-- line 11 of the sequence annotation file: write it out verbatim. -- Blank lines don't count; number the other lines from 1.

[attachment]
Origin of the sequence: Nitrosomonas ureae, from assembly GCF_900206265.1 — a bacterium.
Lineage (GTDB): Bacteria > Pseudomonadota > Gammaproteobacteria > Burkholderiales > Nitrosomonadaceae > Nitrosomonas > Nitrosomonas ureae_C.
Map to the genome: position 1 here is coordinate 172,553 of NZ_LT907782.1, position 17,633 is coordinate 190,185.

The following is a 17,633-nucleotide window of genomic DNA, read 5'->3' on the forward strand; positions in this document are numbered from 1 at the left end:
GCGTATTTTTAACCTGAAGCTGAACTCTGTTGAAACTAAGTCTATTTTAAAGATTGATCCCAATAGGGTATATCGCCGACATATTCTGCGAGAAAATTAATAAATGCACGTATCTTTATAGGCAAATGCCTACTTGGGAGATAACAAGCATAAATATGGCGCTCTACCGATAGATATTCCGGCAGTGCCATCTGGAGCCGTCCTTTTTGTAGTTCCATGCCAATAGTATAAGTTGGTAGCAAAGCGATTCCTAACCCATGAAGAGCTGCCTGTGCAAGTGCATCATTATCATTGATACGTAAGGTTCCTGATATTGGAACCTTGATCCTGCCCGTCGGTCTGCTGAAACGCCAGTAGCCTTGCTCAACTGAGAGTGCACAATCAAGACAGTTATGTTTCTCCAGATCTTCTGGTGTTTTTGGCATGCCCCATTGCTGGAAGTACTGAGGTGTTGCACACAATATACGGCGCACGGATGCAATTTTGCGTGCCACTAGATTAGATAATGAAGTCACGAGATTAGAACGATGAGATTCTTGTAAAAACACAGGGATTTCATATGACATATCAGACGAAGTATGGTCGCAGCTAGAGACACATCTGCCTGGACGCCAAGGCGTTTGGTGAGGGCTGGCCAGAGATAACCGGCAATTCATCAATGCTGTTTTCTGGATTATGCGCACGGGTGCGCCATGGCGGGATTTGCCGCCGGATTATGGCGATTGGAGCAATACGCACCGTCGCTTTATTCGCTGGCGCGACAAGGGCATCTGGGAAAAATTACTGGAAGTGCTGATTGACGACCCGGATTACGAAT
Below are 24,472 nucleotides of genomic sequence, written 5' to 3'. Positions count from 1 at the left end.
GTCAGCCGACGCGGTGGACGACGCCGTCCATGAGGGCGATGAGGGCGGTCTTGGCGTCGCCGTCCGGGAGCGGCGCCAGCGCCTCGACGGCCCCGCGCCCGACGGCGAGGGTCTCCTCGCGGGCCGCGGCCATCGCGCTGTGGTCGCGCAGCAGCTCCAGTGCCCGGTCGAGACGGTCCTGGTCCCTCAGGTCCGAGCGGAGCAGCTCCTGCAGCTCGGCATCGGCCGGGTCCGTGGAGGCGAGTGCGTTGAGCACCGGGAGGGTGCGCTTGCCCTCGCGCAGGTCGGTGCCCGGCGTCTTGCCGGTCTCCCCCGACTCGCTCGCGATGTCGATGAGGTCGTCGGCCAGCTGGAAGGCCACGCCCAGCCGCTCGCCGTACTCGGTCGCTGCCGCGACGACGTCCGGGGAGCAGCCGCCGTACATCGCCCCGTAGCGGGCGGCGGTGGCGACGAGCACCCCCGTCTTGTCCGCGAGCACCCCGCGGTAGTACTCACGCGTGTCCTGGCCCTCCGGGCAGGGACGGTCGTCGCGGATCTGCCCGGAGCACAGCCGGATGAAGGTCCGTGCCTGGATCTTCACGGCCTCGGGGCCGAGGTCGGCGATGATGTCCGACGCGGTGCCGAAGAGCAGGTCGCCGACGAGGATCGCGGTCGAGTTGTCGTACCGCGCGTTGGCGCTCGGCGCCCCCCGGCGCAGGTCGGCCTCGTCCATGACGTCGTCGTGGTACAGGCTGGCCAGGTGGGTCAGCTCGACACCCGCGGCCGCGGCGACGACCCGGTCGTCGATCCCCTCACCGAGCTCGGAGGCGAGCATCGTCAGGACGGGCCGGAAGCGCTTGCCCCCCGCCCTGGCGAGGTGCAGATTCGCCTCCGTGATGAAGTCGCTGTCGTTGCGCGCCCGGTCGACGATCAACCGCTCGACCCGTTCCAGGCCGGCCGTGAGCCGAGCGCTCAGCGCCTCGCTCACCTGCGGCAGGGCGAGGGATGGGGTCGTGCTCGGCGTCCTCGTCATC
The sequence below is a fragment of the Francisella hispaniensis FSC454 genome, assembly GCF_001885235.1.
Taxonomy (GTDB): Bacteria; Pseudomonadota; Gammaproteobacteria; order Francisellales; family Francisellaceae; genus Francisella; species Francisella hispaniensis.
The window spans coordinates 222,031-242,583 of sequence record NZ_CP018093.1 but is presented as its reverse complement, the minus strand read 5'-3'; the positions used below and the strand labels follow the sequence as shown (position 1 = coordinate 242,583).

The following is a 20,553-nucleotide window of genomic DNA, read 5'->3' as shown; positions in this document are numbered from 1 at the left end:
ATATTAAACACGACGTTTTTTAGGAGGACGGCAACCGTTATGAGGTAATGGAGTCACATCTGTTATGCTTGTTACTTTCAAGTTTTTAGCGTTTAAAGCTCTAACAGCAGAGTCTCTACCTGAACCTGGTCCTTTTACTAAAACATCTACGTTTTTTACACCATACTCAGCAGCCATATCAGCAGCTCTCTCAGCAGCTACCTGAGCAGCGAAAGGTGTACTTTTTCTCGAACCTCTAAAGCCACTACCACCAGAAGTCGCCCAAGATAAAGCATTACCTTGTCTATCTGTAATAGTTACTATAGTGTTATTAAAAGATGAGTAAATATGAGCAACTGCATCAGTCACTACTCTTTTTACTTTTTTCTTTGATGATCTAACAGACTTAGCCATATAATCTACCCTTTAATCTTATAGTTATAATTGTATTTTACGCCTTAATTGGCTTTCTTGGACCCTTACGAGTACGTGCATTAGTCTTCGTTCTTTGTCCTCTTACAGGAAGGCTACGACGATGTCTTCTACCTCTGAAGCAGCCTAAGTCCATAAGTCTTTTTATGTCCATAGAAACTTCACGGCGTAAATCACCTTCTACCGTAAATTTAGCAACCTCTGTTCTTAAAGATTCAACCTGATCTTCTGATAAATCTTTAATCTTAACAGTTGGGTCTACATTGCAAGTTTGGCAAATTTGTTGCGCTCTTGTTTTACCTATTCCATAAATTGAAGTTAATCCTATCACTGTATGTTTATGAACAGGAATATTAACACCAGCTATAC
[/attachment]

The following is a 20,553-nucleotide window of genomic DNA, read 5'->3' as shown; positions in this document are numbered from 1 at the left end: